FDA Banner

Return to FDA Consumer Articles

Keep Listeria Out of Your Kitchen

On This Page:

If you eat food contaminated with bacteria called Listeria, you could get so sick that you have to be hospitalized. And for certain vulnerable people, the illness could be fatal.

Unlike most bacteria, Listeria germs can grow and spread in the refrigerator. So if you unknowingly refrigerate Listeria-contaminated food, the germs could contaminate your refrigerator and spread to other foods there and increase the likelihood that you and your family will become sick.

Those most at risk for listeriosis—the illness caused by Listeria monocytogenes—include pregnant women, older adults and people with compromised immune systems and certain chronic medical conditions (such as HIV/AIDS, cancer, diabetes, kidney disease, and transplant patients). In pregnant women, listeriosis can cause miscarriage, stillbirth, and serious illness or death in newborn babies.

Recently, a multi-state outbreak of listeriosis tied to contaminated cantaloupes has caused illnesses and deaths. Listeria has also been linked to a variety of ready-to-eat foods, including unpasteurized milk and dairy products, Mexican-style or soft cheeses made with unpasteurized milk, processed deli meats, hot dogs, smoked seafood and store-prepared deli-salads.

Donald Zink, Ph.D, senior science advisor at FDA’s Center for Food Safety and Applied Nutrition, says FDA is aware of cases of foodborne illness caused by bacteria that can live in the kitchen and spread to foods.

Consumers are advised to wash all fruits and vegetables under running water just before eating, cutting or cooking, even if you plan to peel the produce first. Scrub firm produce such as melons and cucumbers with a clean produce brush.

To further protect yourself and your family from Listeria, follow these steps:

back to top

Keep Refrigerated Foods Cold

Chilling food properly is an important way of reducing risk of Listeria infection. Although Listeria can grow at refrigeration temperatures, it grows more slowly at refrigerator temperatures of 40 degrees F or less.

  • Keep your refrigerator at 40 degrees F or lower and the freezer at 0 degrees F or lower.
  • Wrap or cover foods with a sheet of plastic wrap or foil or put foods in plastic bags or clean covered containers before you place them in the refrigerator. Make certain foods do not leak juices onto other foods.
  • Place an appliance thermometer, such as a refrigerator thermometer, in the refrigerator, and check the temperature periodically.  Adjust the refrigerator temperature control, if necessary, to keep foods as cold as possible without causing them to freeze. Place a second thermometer in the freezer to check the temperature there.
  • Use precooked and ready-to-eat foods as soon as you can. The longer they are stored in the refrigerator, the more chance Listeria has to grow.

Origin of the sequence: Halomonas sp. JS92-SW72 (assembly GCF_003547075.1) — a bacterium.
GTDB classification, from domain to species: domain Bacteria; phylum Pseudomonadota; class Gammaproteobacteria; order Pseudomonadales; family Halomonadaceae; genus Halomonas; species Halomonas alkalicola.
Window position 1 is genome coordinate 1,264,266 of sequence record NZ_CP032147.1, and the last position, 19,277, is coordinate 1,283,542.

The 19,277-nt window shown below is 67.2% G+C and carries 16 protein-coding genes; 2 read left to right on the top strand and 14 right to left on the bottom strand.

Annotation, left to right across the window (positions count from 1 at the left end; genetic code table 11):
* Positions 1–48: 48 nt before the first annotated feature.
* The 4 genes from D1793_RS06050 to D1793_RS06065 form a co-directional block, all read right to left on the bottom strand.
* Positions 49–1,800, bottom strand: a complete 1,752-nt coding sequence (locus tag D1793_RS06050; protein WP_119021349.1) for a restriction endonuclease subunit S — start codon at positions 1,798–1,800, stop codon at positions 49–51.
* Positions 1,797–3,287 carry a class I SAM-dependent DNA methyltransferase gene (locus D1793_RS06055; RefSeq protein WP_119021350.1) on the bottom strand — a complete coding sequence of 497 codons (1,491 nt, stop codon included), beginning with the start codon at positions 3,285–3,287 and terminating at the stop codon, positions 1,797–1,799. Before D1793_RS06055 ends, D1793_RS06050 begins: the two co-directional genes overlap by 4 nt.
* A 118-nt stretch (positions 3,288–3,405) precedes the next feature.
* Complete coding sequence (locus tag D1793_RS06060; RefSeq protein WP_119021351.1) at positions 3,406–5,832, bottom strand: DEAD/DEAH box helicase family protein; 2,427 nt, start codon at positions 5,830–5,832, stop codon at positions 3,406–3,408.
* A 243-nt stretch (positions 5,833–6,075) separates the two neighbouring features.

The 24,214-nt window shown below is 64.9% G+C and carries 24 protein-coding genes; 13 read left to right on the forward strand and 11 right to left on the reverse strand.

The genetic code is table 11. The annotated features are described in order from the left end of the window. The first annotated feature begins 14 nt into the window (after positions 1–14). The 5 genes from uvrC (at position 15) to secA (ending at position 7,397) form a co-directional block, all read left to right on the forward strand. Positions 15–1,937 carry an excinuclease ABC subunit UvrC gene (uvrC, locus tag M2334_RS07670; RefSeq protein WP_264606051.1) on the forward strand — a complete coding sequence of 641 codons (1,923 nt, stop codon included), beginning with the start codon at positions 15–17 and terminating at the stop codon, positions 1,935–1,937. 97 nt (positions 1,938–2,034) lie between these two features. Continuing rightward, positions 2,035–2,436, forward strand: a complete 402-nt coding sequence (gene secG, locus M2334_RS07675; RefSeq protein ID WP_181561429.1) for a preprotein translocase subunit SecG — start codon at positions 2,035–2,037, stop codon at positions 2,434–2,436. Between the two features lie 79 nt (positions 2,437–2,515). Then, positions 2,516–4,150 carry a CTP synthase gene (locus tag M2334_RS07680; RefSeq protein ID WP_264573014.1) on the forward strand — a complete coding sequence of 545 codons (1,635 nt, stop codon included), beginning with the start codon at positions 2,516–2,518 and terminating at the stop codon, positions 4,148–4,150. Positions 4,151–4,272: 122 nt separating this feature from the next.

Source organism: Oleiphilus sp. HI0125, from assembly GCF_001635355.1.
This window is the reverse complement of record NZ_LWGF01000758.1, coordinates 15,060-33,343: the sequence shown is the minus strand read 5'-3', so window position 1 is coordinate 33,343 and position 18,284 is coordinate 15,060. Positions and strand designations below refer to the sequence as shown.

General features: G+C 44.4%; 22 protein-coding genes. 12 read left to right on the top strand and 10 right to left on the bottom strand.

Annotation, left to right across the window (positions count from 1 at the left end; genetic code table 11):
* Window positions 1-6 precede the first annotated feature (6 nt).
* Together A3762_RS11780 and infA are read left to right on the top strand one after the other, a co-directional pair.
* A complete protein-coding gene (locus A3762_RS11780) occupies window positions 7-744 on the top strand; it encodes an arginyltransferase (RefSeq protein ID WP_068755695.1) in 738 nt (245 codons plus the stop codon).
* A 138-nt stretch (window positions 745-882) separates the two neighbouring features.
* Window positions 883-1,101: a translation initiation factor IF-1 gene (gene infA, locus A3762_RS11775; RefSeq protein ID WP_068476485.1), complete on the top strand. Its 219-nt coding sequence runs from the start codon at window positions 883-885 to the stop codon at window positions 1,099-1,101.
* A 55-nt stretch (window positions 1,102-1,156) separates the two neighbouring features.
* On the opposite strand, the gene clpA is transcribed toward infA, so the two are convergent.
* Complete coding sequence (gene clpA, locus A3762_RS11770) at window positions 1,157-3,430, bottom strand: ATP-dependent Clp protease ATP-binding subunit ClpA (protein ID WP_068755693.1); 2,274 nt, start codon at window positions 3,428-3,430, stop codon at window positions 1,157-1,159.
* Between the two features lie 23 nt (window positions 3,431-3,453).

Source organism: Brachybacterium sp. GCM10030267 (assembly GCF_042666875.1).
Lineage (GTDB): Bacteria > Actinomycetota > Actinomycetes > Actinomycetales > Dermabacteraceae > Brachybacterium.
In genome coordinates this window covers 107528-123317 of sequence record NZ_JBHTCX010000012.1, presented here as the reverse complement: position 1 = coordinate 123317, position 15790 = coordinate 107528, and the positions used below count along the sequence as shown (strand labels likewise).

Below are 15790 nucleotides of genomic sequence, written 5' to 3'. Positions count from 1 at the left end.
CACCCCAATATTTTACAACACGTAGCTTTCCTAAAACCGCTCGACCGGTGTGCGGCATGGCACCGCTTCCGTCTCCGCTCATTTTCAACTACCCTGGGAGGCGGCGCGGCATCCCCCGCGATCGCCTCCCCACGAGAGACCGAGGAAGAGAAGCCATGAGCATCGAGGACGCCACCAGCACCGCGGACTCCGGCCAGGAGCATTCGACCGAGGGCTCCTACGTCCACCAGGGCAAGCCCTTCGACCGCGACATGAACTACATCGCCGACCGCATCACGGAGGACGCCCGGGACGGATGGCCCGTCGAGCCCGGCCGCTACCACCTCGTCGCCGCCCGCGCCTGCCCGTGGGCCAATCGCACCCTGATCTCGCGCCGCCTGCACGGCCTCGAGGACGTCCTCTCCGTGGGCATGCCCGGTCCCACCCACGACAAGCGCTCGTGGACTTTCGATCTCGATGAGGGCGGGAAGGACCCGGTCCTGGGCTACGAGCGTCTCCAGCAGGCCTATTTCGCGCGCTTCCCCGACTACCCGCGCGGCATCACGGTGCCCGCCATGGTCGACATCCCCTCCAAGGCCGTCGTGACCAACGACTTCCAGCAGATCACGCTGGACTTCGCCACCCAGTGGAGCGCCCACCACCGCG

"If you have leftovers in your refrigerator, it’s best to throw them out after three days, just to be sure,” says Zink. “It's better to be safe than sorry."

back to top

Clean Refrigerator Regularly

Listeria can contaminate other food through spills in the refrigerator.

  • Clean up all spills in your refrigerator right away—especially juices from hot dog and lunch meat packages, raw meat, and raw poultry. Consider using paper towels to avoid transferring germs from a cloth towel.
  • Clean the inside walls and shelves of your refrigerator with warm water and liquid soap, then rinse. As an added measure of caution, you can sanitize your refrigerator monthly using the same procedures described below for kitchen surfaces.

back to top

Clean Hands and Kitchen Surfaces Often

Listeria can spread from one surface to another.

  • Thoroughly wash food preparation surfaces with warm, soapy water. As an added precaution you should sanitize clean surfaces by using any of the kitchen surface sanitizer products available from grocery stores, being careful to follow label directions.

You can make your own sanitizer by combining 1 teaspoon of unscented bleach to one 1 quart of water, flooding the surface and letting it stand for 10 minutes.  Then rinse with clean water.  Let surfaces air dry or pat them dry with fresh paper towels.  Bleach solutions get less effective with time, so discard unused portions daily.

  • A cutting board should be washed with warm, soapy water after each use. Nonporous acrylic, plastic, or glass boards can be washed in a dishwasher. 
  • Dish cloths, towels and cloth grocery bags should be washed often in the hot cycle of your washing machine.
  • It’s also important, to wash hands with warm water and soap for at least 20 seconds before and after handling food.

This article appears on FDA's Consumer Updates page, which features the latest on all FDA-regulated products.

Posted September 30, 2011

For more about food, medicine, cosmetic safety and other topics for your health, visit FDA.gov/ForConsumers.
Hide
(web5)